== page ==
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U.S. freight-rail traffic continued to decline during the week ending April 25, as most of the country remained locked down due to the COVID-19 pandemic, the Association of American Railroads (AAR) announced yesterday.
Total traffic hauled by U.S. railroads fell 22.4 percent to 414,123 carloads and intermodal units during the week compared with the same period in 2019. Railroads logged a combined 192,100 carloads, down 28.2 percent, and 222,013 intermodal containers and trailers, down 16.5 percent.
Only one of the 10 carload commodity groups that AAR tracks every week logged an increase: Miscellaneous carloads rose 151 units to 10,021.
Commodity groups posting decreases included coal, down 32,853 carloads to 48,128; motor vehicles and parts, down 13,562 carloads to 2,235; and metallic ores and metals, down 7,572 carloads, to 17,496.
"With most of the country still firmly locked down, rail volumes are predictably down," said AAR Senior Vice President John Gray in a press release. "Last week, coal accounted for more than 40 percent of the year-over-year decline in total carloads."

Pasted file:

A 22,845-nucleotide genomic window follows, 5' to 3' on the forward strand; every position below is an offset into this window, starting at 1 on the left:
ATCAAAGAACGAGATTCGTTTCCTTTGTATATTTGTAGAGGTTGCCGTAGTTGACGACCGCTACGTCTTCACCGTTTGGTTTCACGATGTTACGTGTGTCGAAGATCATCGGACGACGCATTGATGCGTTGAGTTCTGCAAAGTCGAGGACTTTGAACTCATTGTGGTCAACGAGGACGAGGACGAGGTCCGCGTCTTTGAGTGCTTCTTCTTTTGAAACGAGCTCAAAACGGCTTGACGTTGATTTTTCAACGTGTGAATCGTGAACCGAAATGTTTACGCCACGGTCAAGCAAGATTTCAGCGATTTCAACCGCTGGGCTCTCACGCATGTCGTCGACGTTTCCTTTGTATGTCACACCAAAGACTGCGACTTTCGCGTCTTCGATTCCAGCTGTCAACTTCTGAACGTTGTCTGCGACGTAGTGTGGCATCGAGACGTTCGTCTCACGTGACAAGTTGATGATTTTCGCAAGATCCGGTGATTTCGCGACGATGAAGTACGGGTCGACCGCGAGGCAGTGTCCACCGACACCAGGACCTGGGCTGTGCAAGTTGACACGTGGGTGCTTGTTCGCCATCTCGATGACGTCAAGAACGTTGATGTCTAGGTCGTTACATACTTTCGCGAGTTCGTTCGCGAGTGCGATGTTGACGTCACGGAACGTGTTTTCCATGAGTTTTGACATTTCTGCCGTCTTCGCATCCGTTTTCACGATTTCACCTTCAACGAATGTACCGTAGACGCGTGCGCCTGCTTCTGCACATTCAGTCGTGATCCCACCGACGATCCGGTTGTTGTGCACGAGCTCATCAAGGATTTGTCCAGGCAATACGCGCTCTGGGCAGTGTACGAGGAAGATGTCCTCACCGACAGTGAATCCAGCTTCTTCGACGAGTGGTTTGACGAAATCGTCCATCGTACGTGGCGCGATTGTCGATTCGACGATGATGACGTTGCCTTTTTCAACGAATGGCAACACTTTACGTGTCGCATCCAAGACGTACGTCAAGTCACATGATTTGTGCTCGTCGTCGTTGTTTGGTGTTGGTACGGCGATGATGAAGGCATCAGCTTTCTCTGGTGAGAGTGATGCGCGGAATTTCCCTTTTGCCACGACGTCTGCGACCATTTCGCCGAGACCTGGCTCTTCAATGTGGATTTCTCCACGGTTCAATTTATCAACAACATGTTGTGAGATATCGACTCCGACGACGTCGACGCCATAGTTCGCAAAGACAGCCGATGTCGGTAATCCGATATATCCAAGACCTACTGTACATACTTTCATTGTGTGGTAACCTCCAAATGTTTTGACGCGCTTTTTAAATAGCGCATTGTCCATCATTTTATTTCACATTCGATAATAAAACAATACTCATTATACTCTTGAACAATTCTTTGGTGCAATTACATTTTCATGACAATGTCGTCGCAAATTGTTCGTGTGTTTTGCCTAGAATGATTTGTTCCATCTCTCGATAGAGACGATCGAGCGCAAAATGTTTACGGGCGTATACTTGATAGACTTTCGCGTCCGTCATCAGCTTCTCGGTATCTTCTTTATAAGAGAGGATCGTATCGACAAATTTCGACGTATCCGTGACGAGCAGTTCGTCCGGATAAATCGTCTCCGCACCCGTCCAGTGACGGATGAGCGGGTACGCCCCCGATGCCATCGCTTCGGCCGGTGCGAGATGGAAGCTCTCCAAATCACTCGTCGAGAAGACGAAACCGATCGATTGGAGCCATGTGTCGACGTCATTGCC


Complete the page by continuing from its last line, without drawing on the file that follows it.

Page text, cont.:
For most other commodities that logged carload declines — including motor vehicles, steel, ethanol, petroleum products and more — the pandemic "clearly bears substantial blame during the last few weeks," Gray said.
"It's reasonable to expect rail carload losses derived directly from the virus to begin their return after the crisis passes and as the economy gradually recovers," he added.
Meanwhile, Canadian and Mexican railroads also reported volume declines during the week. Canadian railroads logged 71,689 carloads, down 19.7 percent; and 69,898 intermodal units, down 2.4 percent. Mexican railroads posted 15,429 carloads, down 26.1 percent; and 13,611 intermodal units, down 22.6 percent.
For the first 17 weeks of 2020 compared with the same period a year ago:• U.S. railroads reported combined traffic of 7,830,340 carloads and intermodal units, down 10.7 percent;• Canadian railroads reported 2,394,855 carloads and intermodal units, down 5.2 percent;• Mexican railroads reported 595,932 carloads and intermodal units, down 3.6 percent; and• North American railroads reported 10,821,127 carloads and intermodal units, down 9.2 percent.